An apprehensive candidate has a lot of open spaces in their minds when they come in for an interview. Mostly, because they did a lot for getting an interview in the first place. They have questions, apprehensions and are not looking forward to the judgement and scrutiny.
What can an organisation do to make it better for the candidate? How does an organisation start the interview?
Key roles of an interviewer
The main role that an interviewer plays in evaluations is determining whether the candidate-
- Knows what they claim
- Is the right fit for the role and for the organisation
- Matches the needs of the job and the role
- Has of a demeanour and behaviour that fits with the organisation
- Can and will handle change
- Has interests that are viewed as favourable to growth and well being
- Has a learning attitude to adjust to changing needs
The interviewer feels a sense of power – power of judgement over another human being. Some interviewers consume this power and that leads them to try to prove how much smarter they are as compared to the candidate. Besides, this approach is usually fraught with the failure of the stated objectives. Rather give the candidate some space. Do prior research by pre-screening the resume.
All about getting an interview started
I always start the interview in a room with a whiteboard to draw out and have the candidate have an interactive experience. This will definitely help you during the interview process-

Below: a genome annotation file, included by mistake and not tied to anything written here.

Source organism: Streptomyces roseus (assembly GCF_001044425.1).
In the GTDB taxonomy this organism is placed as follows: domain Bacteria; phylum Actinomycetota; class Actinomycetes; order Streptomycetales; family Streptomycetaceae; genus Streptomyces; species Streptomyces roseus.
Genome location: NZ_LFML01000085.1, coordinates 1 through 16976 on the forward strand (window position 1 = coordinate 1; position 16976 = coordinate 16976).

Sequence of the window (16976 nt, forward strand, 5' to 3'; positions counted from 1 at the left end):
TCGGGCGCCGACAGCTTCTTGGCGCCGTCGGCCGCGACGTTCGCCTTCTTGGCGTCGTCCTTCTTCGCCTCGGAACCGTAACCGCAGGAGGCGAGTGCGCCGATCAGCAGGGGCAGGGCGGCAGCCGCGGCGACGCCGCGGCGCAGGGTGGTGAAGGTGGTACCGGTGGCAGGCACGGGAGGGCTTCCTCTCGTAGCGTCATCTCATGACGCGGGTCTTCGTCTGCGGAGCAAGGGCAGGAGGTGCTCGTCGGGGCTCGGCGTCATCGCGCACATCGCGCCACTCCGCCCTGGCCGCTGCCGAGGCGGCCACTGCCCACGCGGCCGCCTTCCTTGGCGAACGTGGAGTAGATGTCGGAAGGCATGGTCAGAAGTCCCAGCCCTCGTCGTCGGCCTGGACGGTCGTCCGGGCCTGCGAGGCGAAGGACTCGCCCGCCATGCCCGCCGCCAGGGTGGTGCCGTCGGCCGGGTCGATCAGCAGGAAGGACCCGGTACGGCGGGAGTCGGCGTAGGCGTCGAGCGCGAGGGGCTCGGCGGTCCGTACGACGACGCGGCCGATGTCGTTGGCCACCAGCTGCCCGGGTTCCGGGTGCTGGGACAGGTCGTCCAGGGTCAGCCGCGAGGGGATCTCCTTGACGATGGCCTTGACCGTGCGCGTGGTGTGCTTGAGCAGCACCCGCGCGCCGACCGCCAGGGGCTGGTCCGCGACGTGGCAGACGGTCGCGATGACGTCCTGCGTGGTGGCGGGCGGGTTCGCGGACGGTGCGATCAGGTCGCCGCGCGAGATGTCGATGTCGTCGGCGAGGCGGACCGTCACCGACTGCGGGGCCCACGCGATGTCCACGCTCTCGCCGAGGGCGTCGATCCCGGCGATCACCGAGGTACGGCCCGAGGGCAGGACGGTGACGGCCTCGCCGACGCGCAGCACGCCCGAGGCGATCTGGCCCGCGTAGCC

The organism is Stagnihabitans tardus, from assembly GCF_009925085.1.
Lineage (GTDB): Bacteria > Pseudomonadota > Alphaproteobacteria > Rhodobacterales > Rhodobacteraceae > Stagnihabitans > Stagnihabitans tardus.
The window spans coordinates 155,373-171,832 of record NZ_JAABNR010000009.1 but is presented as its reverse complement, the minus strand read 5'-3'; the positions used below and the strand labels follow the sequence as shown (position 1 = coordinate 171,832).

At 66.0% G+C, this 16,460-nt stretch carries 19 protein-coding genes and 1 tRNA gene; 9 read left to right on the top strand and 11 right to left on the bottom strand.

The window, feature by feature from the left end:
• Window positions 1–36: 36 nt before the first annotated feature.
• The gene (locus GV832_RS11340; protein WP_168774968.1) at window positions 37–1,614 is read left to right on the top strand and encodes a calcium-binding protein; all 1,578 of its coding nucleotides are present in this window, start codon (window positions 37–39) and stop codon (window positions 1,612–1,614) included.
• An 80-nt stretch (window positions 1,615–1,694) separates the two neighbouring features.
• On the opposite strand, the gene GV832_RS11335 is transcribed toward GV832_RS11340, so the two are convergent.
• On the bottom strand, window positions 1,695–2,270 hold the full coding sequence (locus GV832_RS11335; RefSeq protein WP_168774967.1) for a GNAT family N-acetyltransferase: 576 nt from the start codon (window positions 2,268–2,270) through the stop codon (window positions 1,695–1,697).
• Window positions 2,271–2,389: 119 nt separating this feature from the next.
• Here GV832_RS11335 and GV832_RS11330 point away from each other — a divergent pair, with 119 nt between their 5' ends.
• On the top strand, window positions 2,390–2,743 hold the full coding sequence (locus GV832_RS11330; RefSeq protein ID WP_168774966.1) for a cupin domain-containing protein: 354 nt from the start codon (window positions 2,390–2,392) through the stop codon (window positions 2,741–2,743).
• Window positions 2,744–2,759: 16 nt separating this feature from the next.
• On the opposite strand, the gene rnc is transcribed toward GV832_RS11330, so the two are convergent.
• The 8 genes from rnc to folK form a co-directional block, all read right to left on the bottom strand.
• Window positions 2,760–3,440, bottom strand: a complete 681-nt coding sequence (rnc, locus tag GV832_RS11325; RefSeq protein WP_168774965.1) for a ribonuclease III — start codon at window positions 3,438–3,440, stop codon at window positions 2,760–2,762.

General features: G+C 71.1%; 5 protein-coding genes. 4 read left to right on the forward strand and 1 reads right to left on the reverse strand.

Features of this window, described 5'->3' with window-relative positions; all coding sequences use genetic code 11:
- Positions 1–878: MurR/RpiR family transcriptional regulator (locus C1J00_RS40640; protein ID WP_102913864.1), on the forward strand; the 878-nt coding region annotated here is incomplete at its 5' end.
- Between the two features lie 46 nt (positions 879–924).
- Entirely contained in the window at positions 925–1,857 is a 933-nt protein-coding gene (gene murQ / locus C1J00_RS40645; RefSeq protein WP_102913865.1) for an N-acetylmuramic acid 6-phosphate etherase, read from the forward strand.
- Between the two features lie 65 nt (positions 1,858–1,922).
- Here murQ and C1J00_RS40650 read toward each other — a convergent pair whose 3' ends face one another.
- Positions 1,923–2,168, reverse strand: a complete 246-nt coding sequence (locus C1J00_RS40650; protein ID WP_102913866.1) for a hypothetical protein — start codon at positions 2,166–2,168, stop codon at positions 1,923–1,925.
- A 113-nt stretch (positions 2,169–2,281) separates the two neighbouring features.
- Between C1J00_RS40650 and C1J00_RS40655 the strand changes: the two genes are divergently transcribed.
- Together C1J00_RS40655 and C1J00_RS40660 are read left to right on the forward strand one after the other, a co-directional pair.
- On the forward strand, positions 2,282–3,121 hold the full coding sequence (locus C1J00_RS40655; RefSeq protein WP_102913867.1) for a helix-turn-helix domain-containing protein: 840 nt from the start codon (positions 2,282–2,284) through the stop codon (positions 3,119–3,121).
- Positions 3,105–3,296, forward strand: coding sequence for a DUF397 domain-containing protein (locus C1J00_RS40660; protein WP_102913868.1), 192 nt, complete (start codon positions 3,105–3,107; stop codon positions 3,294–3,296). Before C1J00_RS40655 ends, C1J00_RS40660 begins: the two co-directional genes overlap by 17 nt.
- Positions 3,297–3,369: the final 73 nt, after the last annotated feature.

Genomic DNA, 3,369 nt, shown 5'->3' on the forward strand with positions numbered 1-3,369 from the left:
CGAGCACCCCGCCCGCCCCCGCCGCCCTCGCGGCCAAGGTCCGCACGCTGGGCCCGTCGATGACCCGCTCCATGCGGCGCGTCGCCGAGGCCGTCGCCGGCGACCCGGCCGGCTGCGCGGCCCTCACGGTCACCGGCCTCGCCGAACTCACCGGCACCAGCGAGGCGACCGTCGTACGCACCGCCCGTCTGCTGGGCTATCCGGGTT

- Make it more about the candidate.
- Make the candidate the centre of the experience.
- Approach the interview more as a conversation rather than a scrutiny
- Make sure that the candidate takes a seat in an open listening position.
- Face the candidate directly to look into their eyes.
The eyes say a lot. Make sure you are able to look into their eyes confidently. More importantly, don’t be fidgety. This might sound strange because you would expect the candidate to be fidgety but the advice equally holds for interviewers too.
A pinch of personalisation
Start by asking the candidate about themselves. Don’t launch into questions related to the job itself but know how they heard about the company. Eventually, ask them questions about the company to see how much research they have done.
Now make sure that you go through the JD in detail with the candidate so that the job and role responsibilities are clear.
Relax and let the candidate relax
Do not create a pressured, pretentious environment. Don’t try to make the candidate nervous on purpose. Realise the importance of smiling. No candidate would like to join an organisation with grumpy people, who have a superiority complex.
Now that the stage is set…
Ask the candidate why does she think she is suitable for the job and launch into evaluating the candidate on various aspects. Make sure that the candidate at all times is comfortable.
For instance, ask them about their experiences and what they enjoy to do outside of work. Or how they spend their weekends. Get to know them personally. Note their more significant qualities and others you want other interviewers to check on.
Personalise the interview for the candidate. Throw away the script, for instance, to have fun and be cheerful. For sure, it will go a long way finding the right talent for your organisation. If you are looking for more, there’s so much that peopleHum can do for you before you even schedule the interview because of the robust and engaging nature of the platform.
Would you like to know how the peopleHum platform can transform your employee experience?